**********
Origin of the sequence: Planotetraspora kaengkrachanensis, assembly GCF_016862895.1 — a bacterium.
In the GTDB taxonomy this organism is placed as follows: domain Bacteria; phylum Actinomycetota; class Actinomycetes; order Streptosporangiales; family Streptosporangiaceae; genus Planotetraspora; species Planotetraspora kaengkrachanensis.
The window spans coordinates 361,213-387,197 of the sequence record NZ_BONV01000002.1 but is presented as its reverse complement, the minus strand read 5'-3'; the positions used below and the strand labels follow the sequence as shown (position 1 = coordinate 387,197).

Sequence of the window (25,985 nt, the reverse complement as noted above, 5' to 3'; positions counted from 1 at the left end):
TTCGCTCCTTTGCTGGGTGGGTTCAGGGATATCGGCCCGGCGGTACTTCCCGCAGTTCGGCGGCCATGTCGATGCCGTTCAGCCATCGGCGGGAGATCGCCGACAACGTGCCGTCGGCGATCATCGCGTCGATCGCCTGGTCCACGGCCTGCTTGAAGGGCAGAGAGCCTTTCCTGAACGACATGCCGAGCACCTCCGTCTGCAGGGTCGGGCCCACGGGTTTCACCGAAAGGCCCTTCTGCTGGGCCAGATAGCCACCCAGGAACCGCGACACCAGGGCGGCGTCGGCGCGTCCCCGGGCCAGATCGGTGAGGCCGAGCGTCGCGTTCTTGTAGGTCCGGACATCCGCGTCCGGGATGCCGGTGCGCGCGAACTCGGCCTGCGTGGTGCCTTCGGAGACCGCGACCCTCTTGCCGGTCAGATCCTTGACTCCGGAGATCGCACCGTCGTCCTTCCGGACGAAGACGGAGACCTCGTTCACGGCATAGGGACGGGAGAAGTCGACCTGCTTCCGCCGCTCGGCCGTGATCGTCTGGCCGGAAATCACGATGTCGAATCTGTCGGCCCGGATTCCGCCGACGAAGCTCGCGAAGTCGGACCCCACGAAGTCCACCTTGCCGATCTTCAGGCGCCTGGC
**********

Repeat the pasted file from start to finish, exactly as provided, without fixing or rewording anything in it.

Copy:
Origin of the sequence: Planotetraspora kaengkrachanensis, assembly GCF_016862895.1 — a bacterium.
In the GTDB taxonomy this organism is placed as follows: domain Bacteria; phylum Actinomycetota; class Actinomycetes; order Streptosporangiales; family Streptosporangiaceae; genus Planotetraspora; species Planotetraspora kaengkrachanensis.
The window spans coordinates 361,213-387,197 of the sequence record NZ_BONV01000002.1 but is presented as its reverse complement, the minus strand read 5'-3'; the positions used below and the strand labels follow the sequence as shown (position 1 = coordinate 387,197).

Sequence of the window (25,985 nt, the reverse complement as noted above, 5' to 3'; positions counted from 1 at the left end):
TTCGCTCCTTTGCTGGGTGGGTTCAGGGATATCGGCCCGGCGGTACTTCCCGCAGTTCGGCGGCCATGTCGATGCCGTTCAGCCATCGGCGGGAGATCGCCGACAACGTGCCGTCGGCGATCATCGCGTCGATCGCCTGGTCCACGGCCTGCTTGAAGGGCAGAGAGCCTTTCCTGAACGACATGCCGAGCACCTCCGTCTGCAGGGTCGGGCCCACGGGTTTCACCGAAAGGCCCTTCTGCTGGGCCAGATAGCCACCCAGGAACCGCGACACCAGGGCGGCGTCGGCGCGTCCCCGGGCCAGATCGGTGAGGCCGAGCGTCGCGTTCTTGTAGGTCCGGACATCCGCGTCCGGGATGCCGGTGCGCGCGAACTCGGCCTGCGTGGTGCCTTCGGAGACCGCGACCCTCTTGCCGGTCAGATCCTTGACTCCGGAGATCGCACCGTCGTCCTTCCGGACGAAGACGGAGACCTCGTTCACGGCATAGGGACGGGAGAAGTCGACCTGCTTCCGCCGCTCGGCCGTGATCGTCTGGCCGGAAATCACGATGTCGAATCTGTCGGCCCGGATTCCGCCGACGAAGCTCGCGAAGTCGGACCCCACGAAGTCCACCTTGCCGATCTTCAGGCGCCTGGC